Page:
It’s not the hospital that’s at the centre of health, it’s the patient. Kevin Ryan, senior development adviser for life sciences at Enterprise Ireland, explains why connected health has the power to bring that fact to life.
Be they wireless, digital, electronic or mobile, the use of technology-driven devices, services and interventions are improving patient outcomes and driving healthcare efficiencies.
The result is a shift from the current reactive, episodic model of healthcare, typically centered around the hospital, to a proactive one that puts the patient, rather than their location, at the heart of effective care delivery.
The quickly emerging field of connected health empowers patients, carers and clinicians alike, facilitating personalised healthcare plans and cost-effective precision medicine. The need for solutions is clear, as health systems struggle to cope with a rise in chronic diseases and ageing populations.
Connecting all stakeholders in a patient’s journey
That is why solutions that connect all stakeholders in a patient’s care journey, through the timely sharing of accurate and relevant information, is driving some of the most innovative companies supported by Enterprise Ireland, the national export agency.
Ireland’s connected health sector is in rude good health, supported by a number of factors. These include the maturing of Ireland’s broadband network, combined with a roll-out of 4G/Fibre-to the-Home that supports innovation and the adoption of more connected health devices.
Irish connected health start-ups are also benefiting from a desire among local healthcare providers to adopt and embrace new technology, providing an invaluable seedbed.
Regulatory and data protection barriers have been addressed by EU and national laws, including GDPR (General Data Protection Regulations).
Key decision makers are adopting and implementing change. Ireland’s national Health Service Executive (HSE) is working closely with industry to embrace and implement connected health devices in situations in which clear operational or financial benefits accrue.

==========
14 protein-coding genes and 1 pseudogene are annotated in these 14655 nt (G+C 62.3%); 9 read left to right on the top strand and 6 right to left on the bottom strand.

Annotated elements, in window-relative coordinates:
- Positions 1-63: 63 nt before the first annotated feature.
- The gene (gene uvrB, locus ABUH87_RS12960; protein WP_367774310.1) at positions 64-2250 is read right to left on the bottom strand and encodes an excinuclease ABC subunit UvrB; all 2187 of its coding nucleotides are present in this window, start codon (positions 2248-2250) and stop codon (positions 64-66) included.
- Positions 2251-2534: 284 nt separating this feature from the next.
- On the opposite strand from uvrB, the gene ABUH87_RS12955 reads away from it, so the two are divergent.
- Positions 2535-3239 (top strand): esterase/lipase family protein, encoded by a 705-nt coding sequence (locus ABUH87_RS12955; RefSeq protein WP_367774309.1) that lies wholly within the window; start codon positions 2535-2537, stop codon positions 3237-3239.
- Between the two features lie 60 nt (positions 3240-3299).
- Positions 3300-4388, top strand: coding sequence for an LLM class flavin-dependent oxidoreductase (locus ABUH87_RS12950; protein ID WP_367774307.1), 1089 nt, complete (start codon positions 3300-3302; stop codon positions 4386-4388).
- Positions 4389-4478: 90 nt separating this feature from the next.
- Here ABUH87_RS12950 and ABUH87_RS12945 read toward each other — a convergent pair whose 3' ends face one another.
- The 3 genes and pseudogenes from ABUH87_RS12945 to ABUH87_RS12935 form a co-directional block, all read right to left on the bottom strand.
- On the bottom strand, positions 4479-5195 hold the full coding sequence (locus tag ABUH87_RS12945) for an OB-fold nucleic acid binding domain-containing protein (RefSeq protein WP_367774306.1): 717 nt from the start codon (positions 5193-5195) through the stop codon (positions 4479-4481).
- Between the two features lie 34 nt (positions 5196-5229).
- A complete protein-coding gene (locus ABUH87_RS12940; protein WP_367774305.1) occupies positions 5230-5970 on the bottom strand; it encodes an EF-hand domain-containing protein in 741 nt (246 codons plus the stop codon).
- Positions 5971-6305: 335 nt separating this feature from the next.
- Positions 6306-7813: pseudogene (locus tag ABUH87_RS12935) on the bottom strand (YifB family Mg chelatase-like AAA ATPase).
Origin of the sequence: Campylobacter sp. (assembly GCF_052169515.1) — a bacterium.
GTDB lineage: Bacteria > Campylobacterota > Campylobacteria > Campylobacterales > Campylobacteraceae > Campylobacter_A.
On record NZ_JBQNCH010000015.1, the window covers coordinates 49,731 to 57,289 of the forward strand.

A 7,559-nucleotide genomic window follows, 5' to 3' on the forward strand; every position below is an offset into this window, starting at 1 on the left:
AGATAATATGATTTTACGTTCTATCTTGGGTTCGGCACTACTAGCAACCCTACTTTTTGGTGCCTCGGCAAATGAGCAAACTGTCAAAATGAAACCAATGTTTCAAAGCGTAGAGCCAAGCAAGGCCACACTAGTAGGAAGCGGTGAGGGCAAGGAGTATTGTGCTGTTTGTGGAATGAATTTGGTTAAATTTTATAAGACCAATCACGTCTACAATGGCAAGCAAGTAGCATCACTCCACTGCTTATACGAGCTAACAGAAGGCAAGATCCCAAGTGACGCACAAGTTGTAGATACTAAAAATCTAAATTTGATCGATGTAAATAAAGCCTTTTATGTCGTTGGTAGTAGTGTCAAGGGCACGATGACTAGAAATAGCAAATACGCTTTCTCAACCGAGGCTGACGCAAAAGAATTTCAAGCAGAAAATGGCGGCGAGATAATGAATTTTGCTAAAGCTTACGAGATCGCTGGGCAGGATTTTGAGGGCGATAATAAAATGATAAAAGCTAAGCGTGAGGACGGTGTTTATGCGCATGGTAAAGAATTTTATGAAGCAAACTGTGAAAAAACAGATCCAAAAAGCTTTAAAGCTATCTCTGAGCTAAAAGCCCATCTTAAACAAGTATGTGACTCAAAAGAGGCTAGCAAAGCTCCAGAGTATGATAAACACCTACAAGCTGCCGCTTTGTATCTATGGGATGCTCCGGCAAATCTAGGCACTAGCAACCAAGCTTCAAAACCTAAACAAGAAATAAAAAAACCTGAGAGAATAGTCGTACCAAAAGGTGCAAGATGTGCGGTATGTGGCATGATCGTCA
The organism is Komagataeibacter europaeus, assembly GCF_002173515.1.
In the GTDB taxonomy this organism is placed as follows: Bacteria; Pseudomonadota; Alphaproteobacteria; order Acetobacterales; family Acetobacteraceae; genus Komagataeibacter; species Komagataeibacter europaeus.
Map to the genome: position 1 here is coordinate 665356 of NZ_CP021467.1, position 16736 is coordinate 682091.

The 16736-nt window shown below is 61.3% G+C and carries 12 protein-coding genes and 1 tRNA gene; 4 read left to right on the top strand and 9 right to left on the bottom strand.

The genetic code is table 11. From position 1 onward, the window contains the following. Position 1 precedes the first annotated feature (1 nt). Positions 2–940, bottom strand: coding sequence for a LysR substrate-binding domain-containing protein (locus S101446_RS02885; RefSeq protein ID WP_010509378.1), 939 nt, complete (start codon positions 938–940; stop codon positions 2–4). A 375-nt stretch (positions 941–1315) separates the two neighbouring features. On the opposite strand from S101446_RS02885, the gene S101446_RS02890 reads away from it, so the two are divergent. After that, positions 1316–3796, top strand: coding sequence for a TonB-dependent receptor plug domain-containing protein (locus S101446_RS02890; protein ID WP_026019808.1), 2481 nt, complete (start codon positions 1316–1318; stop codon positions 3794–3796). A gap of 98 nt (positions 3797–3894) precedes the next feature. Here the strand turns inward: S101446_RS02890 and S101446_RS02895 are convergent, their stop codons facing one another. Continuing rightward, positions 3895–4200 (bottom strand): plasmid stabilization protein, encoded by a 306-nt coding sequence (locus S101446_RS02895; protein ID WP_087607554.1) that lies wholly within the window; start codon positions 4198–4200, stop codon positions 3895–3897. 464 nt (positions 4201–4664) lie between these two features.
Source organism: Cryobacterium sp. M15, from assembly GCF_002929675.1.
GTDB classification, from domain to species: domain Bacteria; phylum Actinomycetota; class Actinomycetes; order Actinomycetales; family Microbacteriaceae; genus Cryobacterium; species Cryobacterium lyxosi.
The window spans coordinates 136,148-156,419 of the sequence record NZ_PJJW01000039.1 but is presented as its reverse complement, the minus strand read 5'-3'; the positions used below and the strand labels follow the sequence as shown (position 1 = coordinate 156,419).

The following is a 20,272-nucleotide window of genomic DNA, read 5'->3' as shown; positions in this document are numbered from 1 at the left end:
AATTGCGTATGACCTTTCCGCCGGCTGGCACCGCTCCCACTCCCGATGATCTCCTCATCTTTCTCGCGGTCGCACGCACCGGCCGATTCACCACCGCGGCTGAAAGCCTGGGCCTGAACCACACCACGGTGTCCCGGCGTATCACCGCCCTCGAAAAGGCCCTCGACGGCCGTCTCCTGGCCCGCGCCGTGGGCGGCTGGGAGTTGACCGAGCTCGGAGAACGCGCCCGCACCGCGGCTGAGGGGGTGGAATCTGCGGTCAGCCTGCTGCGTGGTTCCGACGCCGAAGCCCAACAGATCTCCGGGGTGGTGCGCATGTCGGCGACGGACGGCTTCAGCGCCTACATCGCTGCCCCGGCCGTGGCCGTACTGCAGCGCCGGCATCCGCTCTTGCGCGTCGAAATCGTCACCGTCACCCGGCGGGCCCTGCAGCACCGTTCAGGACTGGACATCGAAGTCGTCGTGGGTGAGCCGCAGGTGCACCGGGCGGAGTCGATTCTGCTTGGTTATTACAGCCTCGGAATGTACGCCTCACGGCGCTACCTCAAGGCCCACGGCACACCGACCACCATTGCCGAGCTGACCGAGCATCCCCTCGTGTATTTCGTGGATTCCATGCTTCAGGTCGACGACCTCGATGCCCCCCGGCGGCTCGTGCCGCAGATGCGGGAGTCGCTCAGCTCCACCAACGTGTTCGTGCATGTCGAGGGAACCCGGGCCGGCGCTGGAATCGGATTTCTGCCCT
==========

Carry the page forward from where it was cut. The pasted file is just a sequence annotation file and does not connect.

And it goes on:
Connected health ecosystem
As a result, Ireland’s connected health ecosystem is proving increasingly fruitful, with state agencies, academic research institutions and health bodies working closer with industry than ever before.
Ireland has long punched above its weight as an innovator, ranking 10th in the Global Innovation Index. The country has a strong track record in the development of medtech products, with a particularly strong cohort of e-health start-ups having emerged in recent years.
It’s a vibrant sector. The Irish-based European Connected Health Alliance actively promotes and supports the connected health agenda through its presence in more than 40 countries. ECH Alliance events are the perfect forum for investors, partners and start-ups to engage with leading experts from government, education, multinationals and the indigenous sectors.
Enterprise Ireland plays a pivotal role in all of this activity by supporting initiatives such as the Innovation Partnership Programme.
Enterprise Ireland-supported Technology Transfer Offices, which are located in university and college research institutes throughout Ireland, provide an invaluable resource in relation to research, development and innovation. One of my challenges for the future will be looking for greater collaboration between companies supported by Enterprise Ireland and top researchers in Irish universities.
Open exchange of ideas between researchers and industry